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Crapemyrtle: Let It Grow!

Crapemyrtles are among the most beautiful trees in the urban forest. They come in many shapes, sizes, and floral colors. But, there is a misconception that severely pruning a crapemyrtle is a good tree care practice. Wrong!  Just about every landscape horticulturalist or arborist will tell you that topping Crapemyrtles is not only bad for the plant, but is a waste of your time and money.

How Crapemyrtle Respond to Severe Pruning

The University of Florida actually looked at the effects different types of pruning have on several cultivars of Crapemyrtles. These pruning types included topping, tipping, and pollarding.  They then compared the results with Crapemyrtles that where left unpruned. Here's what they learned. With some cultivars, radical pruning delayed flowering up to one month as compared to unpruned crapemyrtles. On some cultivars, topping and pollarding actually shortened the length of time each tree flowered. With some cultivars, the number of flowers decreased as pruning severity increased.

But, perhaps the most harmful result of a severely pruned crapemyrtle is the effect on tree health. There are three important facts to consider when pruning a tree. First, all pruning cuts will injure a tree, except with deadwood removal. Second, pruning cuts impact a tree’s life functions, such as the flow of plant hormones, solutes, and sugars that are essential to the tree's growth and health.  Third, the larger, more severe, and numerous the cuts, the greater the risk for decay organisms to take root and to destroy healthy wood.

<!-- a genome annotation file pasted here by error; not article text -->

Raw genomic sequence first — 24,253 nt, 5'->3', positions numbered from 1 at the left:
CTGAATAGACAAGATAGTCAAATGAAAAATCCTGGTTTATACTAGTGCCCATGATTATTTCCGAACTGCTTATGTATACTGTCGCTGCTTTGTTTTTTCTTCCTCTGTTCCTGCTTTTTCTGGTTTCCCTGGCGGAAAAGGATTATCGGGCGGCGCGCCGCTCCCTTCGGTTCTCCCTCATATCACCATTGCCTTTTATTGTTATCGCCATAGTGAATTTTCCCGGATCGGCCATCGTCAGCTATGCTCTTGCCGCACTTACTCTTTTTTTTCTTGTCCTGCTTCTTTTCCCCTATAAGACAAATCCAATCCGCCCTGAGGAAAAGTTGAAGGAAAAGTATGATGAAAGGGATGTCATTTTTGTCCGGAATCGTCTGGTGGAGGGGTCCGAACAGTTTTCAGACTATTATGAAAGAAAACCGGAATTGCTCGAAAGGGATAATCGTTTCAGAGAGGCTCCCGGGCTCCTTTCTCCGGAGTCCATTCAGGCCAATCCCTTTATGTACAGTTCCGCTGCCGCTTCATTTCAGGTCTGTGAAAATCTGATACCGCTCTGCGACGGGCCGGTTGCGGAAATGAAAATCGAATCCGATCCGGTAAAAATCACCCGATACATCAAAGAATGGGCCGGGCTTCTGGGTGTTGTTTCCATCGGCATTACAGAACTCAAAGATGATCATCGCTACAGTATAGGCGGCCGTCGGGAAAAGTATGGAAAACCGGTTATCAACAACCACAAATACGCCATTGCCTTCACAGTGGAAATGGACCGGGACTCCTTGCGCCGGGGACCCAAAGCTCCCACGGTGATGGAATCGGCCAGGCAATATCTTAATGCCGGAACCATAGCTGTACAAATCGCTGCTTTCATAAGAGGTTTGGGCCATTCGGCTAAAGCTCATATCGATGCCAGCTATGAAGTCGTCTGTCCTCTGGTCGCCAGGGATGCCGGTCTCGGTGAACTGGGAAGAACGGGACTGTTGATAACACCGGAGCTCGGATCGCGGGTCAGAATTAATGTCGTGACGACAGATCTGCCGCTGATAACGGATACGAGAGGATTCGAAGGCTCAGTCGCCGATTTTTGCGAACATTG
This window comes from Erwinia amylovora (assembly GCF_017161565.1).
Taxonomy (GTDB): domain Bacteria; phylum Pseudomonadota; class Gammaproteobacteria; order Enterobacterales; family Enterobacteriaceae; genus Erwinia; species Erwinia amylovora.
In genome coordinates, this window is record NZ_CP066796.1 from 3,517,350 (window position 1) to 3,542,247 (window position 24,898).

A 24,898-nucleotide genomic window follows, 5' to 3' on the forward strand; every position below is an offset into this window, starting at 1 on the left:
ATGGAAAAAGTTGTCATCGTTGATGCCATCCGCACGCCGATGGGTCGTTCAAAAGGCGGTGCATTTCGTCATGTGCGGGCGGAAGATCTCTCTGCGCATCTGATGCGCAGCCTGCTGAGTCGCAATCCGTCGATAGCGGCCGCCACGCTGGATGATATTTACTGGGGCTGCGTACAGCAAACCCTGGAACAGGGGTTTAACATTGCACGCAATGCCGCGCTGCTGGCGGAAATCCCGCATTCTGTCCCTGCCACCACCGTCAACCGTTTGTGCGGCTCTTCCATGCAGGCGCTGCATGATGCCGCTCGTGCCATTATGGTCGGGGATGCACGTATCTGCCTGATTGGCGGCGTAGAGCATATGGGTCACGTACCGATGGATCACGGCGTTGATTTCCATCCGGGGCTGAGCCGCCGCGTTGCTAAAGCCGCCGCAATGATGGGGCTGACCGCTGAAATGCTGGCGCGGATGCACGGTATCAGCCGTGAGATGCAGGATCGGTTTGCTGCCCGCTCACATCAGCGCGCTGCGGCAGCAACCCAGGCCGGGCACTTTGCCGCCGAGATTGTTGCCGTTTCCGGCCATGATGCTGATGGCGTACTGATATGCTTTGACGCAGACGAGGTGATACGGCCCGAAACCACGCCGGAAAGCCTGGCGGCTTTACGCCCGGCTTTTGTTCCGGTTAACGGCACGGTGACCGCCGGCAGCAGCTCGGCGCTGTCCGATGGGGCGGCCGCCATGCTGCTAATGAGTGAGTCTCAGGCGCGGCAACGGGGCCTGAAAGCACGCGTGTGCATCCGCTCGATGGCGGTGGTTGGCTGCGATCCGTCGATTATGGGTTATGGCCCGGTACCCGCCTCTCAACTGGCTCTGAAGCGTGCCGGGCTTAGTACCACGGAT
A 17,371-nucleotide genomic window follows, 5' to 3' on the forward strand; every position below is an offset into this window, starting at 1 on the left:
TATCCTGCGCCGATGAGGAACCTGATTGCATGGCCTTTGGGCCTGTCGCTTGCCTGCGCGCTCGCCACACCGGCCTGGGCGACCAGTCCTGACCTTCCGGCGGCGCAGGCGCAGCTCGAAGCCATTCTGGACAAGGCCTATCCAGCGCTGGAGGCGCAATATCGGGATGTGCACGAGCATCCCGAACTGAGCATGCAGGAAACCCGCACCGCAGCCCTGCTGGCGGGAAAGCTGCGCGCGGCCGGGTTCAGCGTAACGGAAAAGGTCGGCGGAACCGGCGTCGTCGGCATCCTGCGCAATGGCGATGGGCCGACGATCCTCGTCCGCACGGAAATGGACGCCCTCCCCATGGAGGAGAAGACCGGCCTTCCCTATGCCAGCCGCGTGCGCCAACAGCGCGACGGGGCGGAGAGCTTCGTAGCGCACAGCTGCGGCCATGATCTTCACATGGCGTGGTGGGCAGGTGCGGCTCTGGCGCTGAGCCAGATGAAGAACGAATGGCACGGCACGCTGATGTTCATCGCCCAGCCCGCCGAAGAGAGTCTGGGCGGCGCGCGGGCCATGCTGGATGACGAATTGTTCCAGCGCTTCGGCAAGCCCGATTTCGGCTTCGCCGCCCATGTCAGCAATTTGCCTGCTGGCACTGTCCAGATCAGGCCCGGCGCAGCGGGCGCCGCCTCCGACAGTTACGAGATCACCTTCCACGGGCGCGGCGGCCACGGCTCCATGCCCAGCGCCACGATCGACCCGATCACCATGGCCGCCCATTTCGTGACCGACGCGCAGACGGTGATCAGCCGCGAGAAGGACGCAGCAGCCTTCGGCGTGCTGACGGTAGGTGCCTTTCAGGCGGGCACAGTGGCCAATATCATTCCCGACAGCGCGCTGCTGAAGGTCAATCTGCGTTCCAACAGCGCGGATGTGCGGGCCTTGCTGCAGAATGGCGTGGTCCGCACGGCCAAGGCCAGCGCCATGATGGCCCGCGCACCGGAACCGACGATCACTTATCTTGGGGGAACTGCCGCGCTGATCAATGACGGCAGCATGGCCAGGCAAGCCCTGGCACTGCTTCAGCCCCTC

The bottom line is this. Topping or severely pruning a Crapemyrtle can reduce the number of flowers, delay the time blooming normally begins, and shorten the period they bloom. And on top of that, topping causes severe injuries to the plant and its functions!

How to Prune a Crapemyrtle

If a crapemyrtle is the right size and in the right place, it needs little or no pruning. There are occasions, though, when pruning may be necessary. Reasons include:

·        removing branches that pose a risk to people or property

·        removing crossed or rubbing branches

·        removing dead, damaged, or diseased braches

·        improving tree structure

Correct pruning should be done late during dormancy. All cuts should be made at the end of the branch collar. Don’t flush cut or leave long stubs.

To learn more, search “Crapemurder” online for articles, papers, and reports by universities, state natural resource agencies, and reputable professional institutions. 

 

Credit Line: Village Trees, LLC (Nashville, Tennessee)